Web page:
I came down to South Florida to visit my family and I asked for my cousin to cook me some Apio. We went to the local Hispanic Super Market, where they sold Celery Root, BUT it was labeled “Celery Root: Apio Venezolano”. So I knew it HAD to be the right thing. And of course, my cousin cooked it for me, and it WAS the right kind of Apio. But then I knew I could only find it either in South Florida or in Venezuela.
Now here I am, after 5 years, back in Florida. Of course, my first post HAS to be about Apio, because I went to the Hispanic Market called Sedano’s and I found my “Apio Venezolano”. I bought it, I brought it home, I peeled it (it was yellow, how it’s supposed to be), then I cooked it, it smelled like apio, then I tasted it, and… IT WAS APIO!!!
So, I know only a few of you, those lucky enough to find the real Apio Venezolano, are going to be able to make this recipe. However, I must say the Parsnip version was pretty close to it. Also, this recipe is good for any kind of tuber vegetable or almost any vegetable for that matter.
What you need:
- 500 grams of Apio Venezolano (about 2 to 3 big pieces)
- 4 ¼ cups of Chicken Broth
- Queso Blanco (Yet another hard to find ingredient)
- 2 tbsp. butter
- ¼ Onion
- Cream Cheese
1. Peel the Apio. Use a knife first for the tougher parts, and then you can use a regular potato peeler for the rest.
2. Cut the Apio in half, so that it fits in the pot and the water covers it. This step is optional.
3. Cook the Apio and the Chicken Broth in high heat for about 25 minutes, or until the Apio is soft. Just like you would if you where boiling potatoes.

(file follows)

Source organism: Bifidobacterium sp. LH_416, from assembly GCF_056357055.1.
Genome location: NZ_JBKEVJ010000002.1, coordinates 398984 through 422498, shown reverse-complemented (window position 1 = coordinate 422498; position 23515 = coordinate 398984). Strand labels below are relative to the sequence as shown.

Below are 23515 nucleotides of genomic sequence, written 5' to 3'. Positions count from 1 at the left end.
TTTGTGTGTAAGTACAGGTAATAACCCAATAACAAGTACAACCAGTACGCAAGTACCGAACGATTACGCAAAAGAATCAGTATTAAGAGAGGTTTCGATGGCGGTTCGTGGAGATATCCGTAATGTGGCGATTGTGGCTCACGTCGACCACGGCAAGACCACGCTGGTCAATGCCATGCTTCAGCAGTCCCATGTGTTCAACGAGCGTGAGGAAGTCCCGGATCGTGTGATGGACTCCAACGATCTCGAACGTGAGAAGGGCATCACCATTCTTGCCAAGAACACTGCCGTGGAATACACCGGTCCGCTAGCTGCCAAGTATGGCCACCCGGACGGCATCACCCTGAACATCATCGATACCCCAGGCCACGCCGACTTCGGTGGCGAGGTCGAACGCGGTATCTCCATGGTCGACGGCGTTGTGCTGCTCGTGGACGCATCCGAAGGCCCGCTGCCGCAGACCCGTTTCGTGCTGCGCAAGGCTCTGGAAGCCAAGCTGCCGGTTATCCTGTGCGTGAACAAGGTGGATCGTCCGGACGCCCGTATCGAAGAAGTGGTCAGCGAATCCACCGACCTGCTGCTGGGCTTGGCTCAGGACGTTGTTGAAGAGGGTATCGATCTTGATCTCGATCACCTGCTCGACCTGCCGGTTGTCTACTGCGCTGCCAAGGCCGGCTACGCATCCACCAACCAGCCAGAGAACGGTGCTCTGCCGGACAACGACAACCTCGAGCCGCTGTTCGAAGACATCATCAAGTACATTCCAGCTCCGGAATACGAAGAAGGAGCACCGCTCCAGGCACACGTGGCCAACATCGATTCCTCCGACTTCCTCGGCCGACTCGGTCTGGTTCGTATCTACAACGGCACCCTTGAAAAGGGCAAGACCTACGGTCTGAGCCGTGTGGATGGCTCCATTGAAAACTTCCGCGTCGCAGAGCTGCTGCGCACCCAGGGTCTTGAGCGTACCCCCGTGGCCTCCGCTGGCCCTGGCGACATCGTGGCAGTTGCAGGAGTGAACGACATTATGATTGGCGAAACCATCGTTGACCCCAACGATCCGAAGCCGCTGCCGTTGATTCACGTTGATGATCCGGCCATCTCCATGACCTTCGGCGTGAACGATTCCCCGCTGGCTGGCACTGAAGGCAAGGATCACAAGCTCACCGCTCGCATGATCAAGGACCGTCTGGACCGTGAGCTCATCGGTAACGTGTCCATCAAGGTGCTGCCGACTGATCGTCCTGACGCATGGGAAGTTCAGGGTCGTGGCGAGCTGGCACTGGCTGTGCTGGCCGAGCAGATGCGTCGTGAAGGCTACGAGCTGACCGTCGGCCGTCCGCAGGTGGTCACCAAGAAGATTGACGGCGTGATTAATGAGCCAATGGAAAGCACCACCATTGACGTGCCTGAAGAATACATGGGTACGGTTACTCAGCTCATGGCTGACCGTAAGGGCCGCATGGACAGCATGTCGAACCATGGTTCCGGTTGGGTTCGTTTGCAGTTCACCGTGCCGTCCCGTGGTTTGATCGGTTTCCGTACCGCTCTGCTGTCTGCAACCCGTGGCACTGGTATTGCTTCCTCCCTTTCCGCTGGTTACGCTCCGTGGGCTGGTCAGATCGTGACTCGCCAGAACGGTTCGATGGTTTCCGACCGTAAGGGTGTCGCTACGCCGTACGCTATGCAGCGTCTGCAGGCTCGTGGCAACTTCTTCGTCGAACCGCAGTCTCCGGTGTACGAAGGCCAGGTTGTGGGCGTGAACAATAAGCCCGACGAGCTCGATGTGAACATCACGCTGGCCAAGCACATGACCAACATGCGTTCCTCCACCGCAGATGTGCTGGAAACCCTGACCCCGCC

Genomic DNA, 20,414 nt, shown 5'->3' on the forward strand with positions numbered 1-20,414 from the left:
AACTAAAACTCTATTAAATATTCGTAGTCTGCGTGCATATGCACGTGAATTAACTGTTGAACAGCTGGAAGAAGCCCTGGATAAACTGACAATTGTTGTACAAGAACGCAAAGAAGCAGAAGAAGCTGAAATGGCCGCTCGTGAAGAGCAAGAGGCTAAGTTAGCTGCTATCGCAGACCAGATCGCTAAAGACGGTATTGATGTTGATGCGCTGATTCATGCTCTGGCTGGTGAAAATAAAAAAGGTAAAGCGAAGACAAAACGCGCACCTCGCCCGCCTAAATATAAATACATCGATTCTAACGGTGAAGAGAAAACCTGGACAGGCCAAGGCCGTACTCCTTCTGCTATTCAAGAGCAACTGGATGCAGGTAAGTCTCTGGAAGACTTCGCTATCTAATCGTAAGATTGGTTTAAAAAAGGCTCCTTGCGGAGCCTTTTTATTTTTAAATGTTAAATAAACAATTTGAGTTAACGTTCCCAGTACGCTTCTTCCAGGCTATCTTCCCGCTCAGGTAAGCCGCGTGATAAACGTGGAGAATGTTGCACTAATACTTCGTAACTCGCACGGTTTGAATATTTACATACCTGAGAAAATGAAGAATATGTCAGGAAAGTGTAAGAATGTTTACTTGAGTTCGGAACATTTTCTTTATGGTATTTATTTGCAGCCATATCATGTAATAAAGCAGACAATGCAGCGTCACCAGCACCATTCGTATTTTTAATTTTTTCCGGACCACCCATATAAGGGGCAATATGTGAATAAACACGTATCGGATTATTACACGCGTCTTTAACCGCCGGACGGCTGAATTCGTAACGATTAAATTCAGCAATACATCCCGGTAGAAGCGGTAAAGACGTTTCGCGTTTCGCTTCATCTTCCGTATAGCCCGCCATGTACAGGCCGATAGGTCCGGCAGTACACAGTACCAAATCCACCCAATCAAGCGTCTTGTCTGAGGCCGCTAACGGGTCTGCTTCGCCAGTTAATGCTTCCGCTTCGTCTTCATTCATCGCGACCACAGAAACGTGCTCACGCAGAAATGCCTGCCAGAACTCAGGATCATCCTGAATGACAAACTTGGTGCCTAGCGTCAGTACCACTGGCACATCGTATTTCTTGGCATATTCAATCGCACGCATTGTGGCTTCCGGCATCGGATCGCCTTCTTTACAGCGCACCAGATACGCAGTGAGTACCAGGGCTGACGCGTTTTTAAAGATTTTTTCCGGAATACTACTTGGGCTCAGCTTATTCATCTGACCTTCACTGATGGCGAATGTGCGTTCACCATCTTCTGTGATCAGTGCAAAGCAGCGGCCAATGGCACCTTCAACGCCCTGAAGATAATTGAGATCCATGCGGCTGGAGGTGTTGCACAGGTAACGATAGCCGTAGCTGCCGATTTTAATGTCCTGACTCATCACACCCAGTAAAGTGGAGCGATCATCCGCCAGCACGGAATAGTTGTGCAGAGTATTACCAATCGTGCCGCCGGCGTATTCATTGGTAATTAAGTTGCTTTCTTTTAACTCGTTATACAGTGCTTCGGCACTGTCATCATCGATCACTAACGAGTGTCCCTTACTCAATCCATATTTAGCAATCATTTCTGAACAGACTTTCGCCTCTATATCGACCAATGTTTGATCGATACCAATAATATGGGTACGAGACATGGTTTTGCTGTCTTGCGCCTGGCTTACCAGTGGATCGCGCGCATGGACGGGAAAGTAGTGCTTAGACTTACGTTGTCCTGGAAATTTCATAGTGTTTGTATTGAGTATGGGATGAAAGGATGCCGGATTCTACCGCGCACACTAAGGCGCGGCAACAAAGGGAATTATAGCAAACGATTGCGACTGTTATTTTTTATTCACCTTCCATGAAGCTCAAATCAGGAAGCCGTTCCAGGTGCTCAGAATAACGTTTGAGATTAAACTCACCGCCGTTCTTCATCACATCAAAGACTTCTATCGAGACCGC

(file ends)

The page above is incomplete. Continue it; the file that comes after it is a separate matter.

4. At this point you can add the optional ingredients for extra flavor, such as the onion (in big pieces so its easy to remove later), the cilantro, the basil and the leeks.
5. Once the Apio is done, remove the optional ingredients (or you can leave them if you wish), and remove the Apio from the broth.
6. Puree the Apio using a food processor (and optional ingredients if you wish), and then slowly add the stock little by little until you reach the desired consistency. This is supposed to be a “cream of apio” soup, but if you puree the apio first, and then add the broth bit by bit, mixing well, you can stop adding broth when you have reached the desired consistency, so you don’t have a soup that is too thick or too thin. You can also add the optional butter here to help it reach the desired consistency.
7. Return the mixture to the pot and cook on low heat for another 10 minutes or so. You can add the remaining broth if it starts to thicken too much.
8. Serve with optional cubes of Queso Blanco, or toast, or Cream Cheese, or all three. I myself like to have the cream cheese on the table and just scoop some into my soup and eat a little piece with each spoonful. Delicious!
Just for reference of what apio ISN’T, here are the pictures of the first attempt of Celery Root bought at a local organic market. NOT Venezuelan Apio for sure!
More on Apio
Other names I have found for Venezuelan Apio include Celeriac and Arracacha, but I haven’t confirmed these myself.
Also, Apio could be a good substitute for Potatoes in all kinds of preparations, because it has less calories (nutritional facts coming soon).